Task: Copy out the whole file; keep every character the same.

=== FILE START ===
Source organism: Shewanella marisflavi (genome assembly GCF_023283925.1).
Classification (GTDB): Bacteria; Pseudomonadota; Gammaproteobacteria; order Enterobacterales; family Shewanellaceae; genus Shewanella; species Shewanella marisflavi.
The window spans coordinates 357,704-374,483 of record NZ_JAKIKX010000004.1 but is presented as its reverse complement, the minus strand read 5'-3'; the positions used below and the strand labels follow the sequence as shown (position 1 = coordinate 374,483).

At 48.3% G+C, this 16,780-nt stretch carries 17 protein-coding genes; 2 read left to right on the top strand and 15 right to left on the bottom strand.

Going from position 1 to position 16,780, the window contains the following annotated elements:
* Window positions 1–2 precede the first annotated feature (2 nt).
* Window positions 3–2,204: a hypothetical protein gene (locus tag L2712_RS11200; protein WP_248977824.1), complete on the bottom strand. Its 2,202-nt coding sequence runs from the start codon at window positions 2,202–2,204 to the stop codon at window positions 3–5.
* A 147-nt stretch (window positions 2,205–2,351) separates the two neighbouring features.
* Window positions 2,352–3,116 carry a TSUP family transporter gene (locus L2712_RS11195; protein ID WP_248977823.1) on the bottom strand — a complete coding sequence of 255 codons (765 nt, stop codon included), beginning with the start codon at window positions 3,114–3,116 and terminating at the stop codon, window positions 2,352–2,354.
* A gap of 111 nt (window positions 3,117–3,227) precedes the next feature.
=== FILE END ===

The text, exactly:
Source organism: Shewanella marisflavi (genome assembly GCF_023283925.1).
Classification (GTDB): Bacteria; Pseudomonadota; Gammaproteobacteria; order Enterobacterales; family Shewanellaceae; genus Shewanella; species Shewanella marisflavi.
The window spans coordinates 357,704-374,483 of record NZ_JAKIKX010000004.1 but is presented as its reverse complement, the minus strand read 5'-3'; the positions used below and the strand labels follow the sequence as shown (position 1 = coordinate 374,483).

At 48.3% G+C, this 16,780-nt stretch carries 17 protein-coding genes; 2 read left to right on the top strand and 15 right to left on the bottom strand.

Going from position 1 to position 16,780, the window contains the following annotated elements:
* Window positions 1–2 precede the first annotated feature (2 nt).
* Window positions 3–2,204: a hypothetical protein gene (locus tag L2712_RS11200; protein WP_248977824.1), complete on the bottom strand. Its 2,202-nt coding sequence runs from the start codon at window positions 2,202–2,204 to the stop codon at window positions 3–5.
* A 147-nt stretch (window positions 2,205–2,351) separates the two neighbouring features.
* Window positions 2,352–3,116 carry a TSUP family transporter gene (locus L2712_RS11195; protein ID WP_248977823.1) on the bottom strand — a complete coding sequence of 255 codons (765 nt, stop codon included), beginning with the start codon at window positions 3,114–3,116 and terminating at the stop codon, window positions 2,352–2,354.
* A gap of 111 nt (window positions 3,117–3,227) precedes the next feature.